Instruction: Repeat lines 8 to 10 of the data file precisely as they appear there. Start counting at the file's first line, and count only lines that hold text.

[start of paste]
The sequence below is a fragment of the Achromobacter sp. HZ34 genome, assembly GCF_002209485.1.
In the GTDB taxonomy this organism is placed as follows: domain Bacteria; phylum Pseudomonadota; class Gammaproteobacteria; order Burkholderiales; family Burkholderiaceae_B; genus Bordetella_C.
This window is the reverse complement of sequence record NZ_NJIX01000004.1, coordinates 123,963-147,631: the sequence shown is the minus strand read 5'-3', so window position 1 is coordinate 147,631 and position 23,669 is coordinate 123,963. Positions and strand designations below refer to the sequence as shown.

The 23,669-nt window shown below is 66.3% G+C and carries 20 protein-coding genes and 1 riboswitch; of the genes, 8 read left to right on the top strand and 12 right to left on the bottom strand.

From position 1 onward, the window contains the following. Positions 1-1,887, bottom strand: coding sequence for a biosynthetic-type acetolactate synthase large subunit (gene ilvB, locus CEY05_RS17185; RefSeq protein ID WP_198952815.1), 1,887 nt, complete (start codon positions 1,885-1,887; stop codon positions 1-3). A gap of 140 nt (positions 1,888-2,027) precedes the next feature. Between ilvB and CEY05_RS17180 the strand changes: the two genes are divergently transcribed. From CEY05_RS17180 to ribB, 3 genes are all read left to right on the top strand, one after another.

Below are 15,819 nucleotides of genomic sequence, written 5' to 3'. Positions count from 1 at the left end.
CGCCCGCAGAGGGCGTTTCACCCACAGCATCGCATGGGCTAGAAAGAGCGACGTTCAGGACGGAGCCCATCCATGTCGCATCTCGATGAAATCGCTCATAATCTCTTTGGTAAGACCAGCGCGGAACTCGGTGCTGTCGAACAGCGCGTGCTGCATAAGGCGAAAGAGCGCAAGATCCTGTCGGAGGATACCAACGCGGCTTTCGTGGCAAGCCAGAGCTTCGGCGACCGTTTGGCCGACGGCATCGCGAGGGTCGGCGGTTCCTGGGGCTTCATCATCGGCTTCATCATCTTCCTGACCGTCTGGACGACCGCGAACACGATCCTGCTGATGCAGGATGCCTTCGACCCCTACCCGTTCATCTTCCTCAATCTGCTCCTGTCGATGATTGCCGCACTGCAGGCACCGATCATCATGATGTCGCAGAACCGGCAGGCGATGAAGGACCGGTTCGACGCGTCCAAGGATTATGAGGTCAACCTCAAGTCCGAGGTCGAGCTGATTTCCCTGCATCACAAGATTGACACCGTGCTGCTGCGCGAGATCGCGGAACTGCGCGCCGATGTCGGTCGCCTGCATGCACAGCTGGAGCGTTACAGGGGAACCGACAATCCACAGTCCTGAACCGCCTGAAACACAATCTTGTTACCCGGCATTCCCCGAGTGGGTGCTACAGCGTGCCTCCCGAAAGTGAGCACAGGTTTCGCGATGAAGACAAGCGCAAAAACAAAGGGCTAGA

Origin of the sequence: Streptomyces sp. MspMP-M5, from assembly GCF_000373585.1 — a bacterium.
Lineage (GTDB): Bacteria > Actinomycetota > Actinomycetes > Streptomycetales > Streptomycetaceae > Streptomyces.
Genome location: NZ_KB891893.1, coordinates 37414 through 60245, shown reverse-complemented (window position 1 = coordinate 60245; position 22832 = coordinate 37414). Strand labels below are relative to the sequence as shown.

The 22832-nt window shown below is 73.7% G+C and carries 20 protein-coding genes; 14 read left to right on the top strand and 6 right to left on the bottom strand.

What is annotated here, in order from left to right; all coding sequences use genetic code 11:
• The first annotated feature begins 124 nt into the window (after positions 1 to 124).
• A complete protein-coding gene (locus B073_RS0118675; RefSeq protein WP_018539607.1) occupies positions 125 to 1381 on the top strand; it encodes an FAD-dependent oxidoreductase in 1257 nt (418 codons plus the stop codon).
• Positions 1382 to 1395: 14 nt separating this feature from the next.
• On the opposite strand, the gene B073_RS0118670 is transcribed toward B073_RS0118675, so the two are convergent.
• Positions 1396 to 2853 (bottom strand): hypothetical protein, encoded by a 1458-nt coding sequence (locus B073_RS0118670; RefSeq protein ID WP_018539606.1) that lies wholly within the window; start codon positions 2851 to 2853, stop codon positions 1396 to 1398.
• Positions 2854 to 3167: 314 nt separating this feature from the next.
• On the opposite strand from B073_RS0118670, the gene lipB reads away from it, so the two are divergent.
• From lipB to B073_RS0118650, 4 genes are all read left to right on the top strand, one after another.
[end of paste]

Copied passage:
Origin of the sequence: Streptomyces sp. MspMP-M5, from assembly GCF_000373585.1 — a bacterium.
Lineage (GTDB): Bacteria > Actinomycetota > Actinomycetes > Streptomycetales > Streptomycetaceae > Streptomyces.
Genome location: NZ_KB891893.1, coordinates 37414 through 60245, shown reverse-complemented (window position 1 = coordinate 60245; position 22832 = coordinate 37414). Strand labels below are relative to the sequence as shown.